This one was designed for use with the guts from a u/m P51 or the like, but when it was said and done Pete weighed in at just under twice what those smaller birds do. He didn't have any problem getting off of the ground and making the circuits, but there was no excess power for any aerobatics.

At some point, little Pete will be repowered with something a little more punchy, but for now he'll just sit in the rack looking good.

Build thread is here: http://www.rcgroups.com/forums/showthread.php?t=1364090

Paul
Posted by Longhorne | Nov 07, 2010 @ 08:12 PM | 4,914 Views
There's alot of 109's around the RC scene, but it seems that the later models get all of the attention. I've always thought that the earlier marks looked cleaner and more agressive (so did Adolf Galland). Also, the earlier squared off planform is a little easer to build, so here we go.

The goal is to work up another 30" stick-and-tissue type design that covers the basics of the early models. The differences between the A thru D models are pretty subtle, but the E diverged significantly in the appearance of its collection of radiators and scoops. By vac forming scoops for each I'm hoping to kill all these early birds with one stone.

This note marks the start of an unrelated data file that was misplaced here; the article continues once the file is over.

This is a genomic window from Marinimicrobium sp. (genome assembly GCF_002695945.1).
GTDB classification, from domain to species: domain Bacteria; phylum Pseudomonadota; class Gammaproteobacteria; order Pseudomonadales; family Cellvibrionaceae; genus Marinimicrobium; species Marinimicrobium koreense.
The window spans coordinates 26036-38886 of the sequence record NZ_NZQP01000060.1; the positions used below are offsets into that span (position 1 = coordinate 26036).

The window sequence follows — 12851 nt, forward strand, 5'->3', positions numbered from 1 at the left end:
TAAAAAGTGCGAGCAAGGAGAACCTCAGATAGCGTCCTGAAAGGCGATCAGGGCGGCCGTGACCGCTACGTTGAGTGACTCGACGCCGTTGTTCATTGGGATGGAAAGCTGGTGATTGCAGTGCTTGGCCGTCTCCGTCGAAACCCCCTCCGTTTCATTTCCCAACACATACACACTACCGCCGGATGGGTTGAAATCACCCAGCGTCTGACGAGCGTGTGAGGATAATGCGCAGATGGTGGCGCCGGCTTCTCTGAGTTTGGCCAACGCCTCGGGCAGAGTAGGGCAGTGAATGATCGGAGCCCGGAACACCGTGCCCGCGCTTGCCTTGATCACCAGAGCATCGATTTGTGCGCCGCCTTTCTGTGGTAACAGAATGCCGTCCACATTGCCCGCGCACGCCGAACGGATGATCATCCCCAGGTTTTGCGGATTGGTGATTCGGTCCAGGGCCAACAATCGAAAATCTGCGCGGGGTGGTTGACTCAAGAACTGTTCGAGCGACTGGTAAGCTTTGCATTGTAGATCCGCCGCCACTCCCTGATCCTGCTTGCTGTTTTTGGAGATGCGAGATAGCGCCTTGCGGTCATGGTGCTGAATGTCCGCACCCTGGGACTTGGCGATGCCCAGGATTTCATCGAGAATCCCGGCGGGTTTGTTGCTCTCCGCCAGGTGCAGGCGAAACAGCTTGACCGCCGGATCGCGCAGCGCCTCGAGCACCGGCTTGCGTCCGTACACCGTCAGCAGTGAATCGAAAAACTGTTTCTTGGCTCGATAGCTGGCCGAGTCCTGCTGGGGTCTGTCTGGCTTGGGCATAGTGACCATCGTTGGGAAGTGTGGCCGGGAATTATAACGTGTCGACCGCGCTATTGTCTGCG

Update: this build is now finished and the 109 flew great. Everything has been released to Charlie at Manzano. In the end, I elected not to include vac-formed scoops for the Emil as they are too easy to fab from balsa, but the A-D chin scoop is included. Here's the build thread: http://www.rcgroups.com/forums/showthread.php?t=1348690
Posted by Longhorne | May 25, 2010 @ 01:23 AM | 5,200 Views
My nine year old son proposed that we design and build an airplane together, and I thought it was a great idea. But while I was thinking that we do an L4 or some other simple high wing type of thing, he decides a B25 is the hot ticket. I guess I shouldn't be surprised as he has been exposed to a B25 for as long as he can remember--our neighbor is a part owner of one.

Well, why not? I was planning on trying a twin pretty soon anyways.

Build thread is at http://www.rcgroups.com/forums/showthread.php?t=1311223.
Posted by Longhorne | Jan 25, 2010 @ 12:05 AM | 5,492 Views
Well, I guess I should put something on this page. Might as well park some projects that I have in the queue. If nothing else, that will make it more likely that they will see the light of day.

The next thing on the hit list will be a 30" Nakajima Ki-84 Hayate (Frank). The goal is to make a playmate for the 30" F4F Wildcat that was completed last year. Not that a Wildcat ever met a Hayate--by the time the latter took to the air the F4F was no longer a frontline fighter. But while a Zero would seem more logical, Bosley did such a great job on his 30" Zero that something different is in order.

Of the remaining Japanese birds, the Hayate had the longest nose and was beautifully proportioned. I've been tempted to blow it up to 40+" and add retracts, but maybe that will come later. . . .

http://www.rcgroups.com/forums/showthread.php?t=1248797